I have just attended a conference in Indianapolis, Indiana with the North American Council for Freight Efficiency (NACFE). This organization includes freight carriers, owner operators, vendors, fleets,

maintenance personnel, truck dealers and truck manufacturers. NACFE is a nonprofit organization dedicated to doubling the fuel efficiency of the freight transportation industry. The members collect, distribute and share information among one another throughout the year. I was invited to their trucking efficiency workshop to appear on a panel to discuss my experience in reducing fuel costs. The event was held at the Auto Research Center with approximately sixty people in attendance. This was my first visit to the Center and I was like a kid in the candy store. The facility conducts various testing and research for automotive manufactures, race teams, truck and trailer manufacturers and more. My visit was a thrill as I met with race people and truck people all in the same building. We all seemed to be like minded when it comes to sharing our passion for the transportation industry and basically anything that has wheels regardless if it runs on the highway or speedway.
 

During our meeting sessions, attendees discussed what was working for them in regards to fuel efficiency and operational costs. The vendors who participated took the opportunity to bring forth new and upcoming products which are currently in progress. This was not a sales event however it was more of a day to share ideas, successes and failures. The conversation was very civil even when their ideas were in direct opposition of one another. Tables were set up with various topics to discuss as attendees rotated around to each table for a period of fifteen minutes. In addition to the table discussion, a panel was seated in the front of the room in which participants could ask questions from the chosen panel members. The discussion was moderated by Jack Roberts with CCJ magazine. I was on the panel with Larry Adkins, Jim Sharkey and Sam Waltzer.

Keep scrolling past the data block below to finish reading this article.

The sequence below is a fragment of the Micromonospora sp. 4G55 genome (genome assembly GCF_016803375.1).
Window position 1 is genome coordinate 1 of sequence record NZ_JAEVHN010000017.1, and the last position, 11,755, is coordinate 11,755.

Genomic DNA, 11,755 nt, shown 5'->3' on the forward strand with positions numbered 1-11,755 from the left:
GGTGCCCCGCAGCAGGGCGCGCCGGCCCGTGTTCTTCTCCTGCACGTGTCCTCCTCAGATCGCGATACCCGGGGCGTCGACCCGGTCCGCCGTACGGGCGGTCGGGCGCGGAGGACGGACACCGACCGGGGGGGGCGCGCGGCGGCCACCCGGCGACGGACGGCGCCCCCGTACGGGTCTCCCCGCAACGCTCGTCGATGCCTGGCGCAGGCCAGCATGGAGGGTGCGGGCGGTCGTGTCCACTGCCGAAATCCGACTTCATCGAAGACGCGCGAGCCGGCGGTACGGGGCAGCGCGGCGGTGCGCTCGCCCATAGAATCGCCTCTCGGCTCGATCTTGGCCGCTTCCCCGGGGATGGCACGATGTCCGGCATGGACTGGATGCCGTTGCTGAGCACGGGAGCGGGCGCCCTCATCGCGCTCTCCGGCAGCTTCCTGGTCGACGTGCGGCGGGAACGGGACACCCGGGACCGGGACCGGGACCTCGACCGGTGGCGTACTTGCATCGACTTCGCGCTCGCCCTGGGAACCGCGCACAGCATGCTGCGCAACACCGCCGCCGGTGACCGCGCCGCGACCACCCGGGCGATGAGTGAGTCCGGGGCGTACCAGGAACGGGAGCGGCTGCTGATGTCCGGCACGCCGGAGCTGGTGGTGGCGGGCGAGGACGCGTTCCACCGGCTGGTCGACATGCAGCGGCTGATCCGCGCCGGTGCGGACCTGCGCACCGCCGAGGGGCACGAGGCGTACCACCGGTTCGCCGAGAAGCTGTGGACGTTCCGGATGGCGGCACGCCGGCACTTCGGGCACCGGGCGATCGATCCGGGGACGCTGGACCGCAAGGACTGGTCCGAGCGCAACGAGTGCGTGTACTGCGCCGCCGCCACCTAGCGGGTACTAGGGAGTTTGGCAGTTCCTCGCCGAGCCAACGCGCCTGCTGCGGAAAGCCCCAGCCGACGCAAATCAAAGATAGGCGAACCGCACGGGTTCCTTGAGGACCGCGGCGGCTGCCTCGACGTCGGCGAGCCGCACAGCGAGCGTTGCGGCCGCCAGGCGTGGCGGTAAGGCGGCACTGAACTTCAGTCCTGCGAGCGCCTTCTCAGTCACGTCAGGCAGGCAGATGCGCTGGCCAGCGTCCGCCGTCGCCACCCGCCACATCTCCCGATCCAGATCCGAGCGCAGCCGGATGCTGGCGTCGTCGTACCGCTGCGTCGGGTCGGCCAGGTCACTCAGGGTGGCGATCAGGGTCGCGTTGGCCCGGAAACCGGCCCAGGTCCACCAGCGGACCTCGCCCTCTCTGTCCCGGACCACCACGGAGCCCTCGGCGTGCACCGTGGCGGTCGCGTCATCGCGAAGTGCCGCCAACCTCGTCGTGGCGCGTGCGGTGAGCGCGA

While on the panel, many questions were asked and one of them really stood out and in fact has been on my mind since the conference. The question was now that fuel is dropping below $2.00 per gallon in

many areas, is all the investment in aerodynamics and advanced technologies worth it?” Basically, is the return on investment worth it? I was more than happy to answer this question. My response was to share that if we look at history, we realize that we have been down this road before. When fuel prices sky rocket to record highs the public and industry respond by conserving fuel. When fuel prices drop, interesting conservation wanes. At this point energy use goes up increasing the demand and prices begin to increase once again. The point I’m trying to make is that if we want fuel prices to stay low, we must stay ever vigilant in our fuel efficiency measures. You may not be able to put a direct figure on the return on investment when fuel prices are low as it’s hard to quantify. The question is how much does being fuel efficient contribute to keeping the actual fuel price low?


If you get a chance, check out NACFE as they are a great group of people, forward thinking with a CAN do attitude. I wish to thank them for inviting me to participate in this event.


 

Comments (3)

Henry Albert

Henry Albert is the owner of Albert Transport, Inc., based in Statesville, NC. Before participating in the "Slice of Life" program, Albert drove a 2001 Freightliner Century Class S/Tâ„¢, and will use his Cascadia for general freight and a dry van trailer. Albert, who has been a trucker since 1983, was recognized by Overdrive as its 2007 Trucker of the Year.

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Don't be fooled, what comes down, will go up. MPG and CPM are corner stones in any sound plan. ROI, what about resale?

December 26, 2015 10:38:16 AM

If a product or technology saves fuel there is a return on the investment. When fuel prices are lower the length of time is longer. Marginal ROIs could take longer than the time you plan on keeping the truck and/or trailer.

December 18, 2015 19:08:37 PM

You chase maximum profitability. Price per gallon is a factor in the equation. The hard part is when doing the math, do you use current prices, historical price or an estimated future price.

December 17, 2015 4:54:48 AM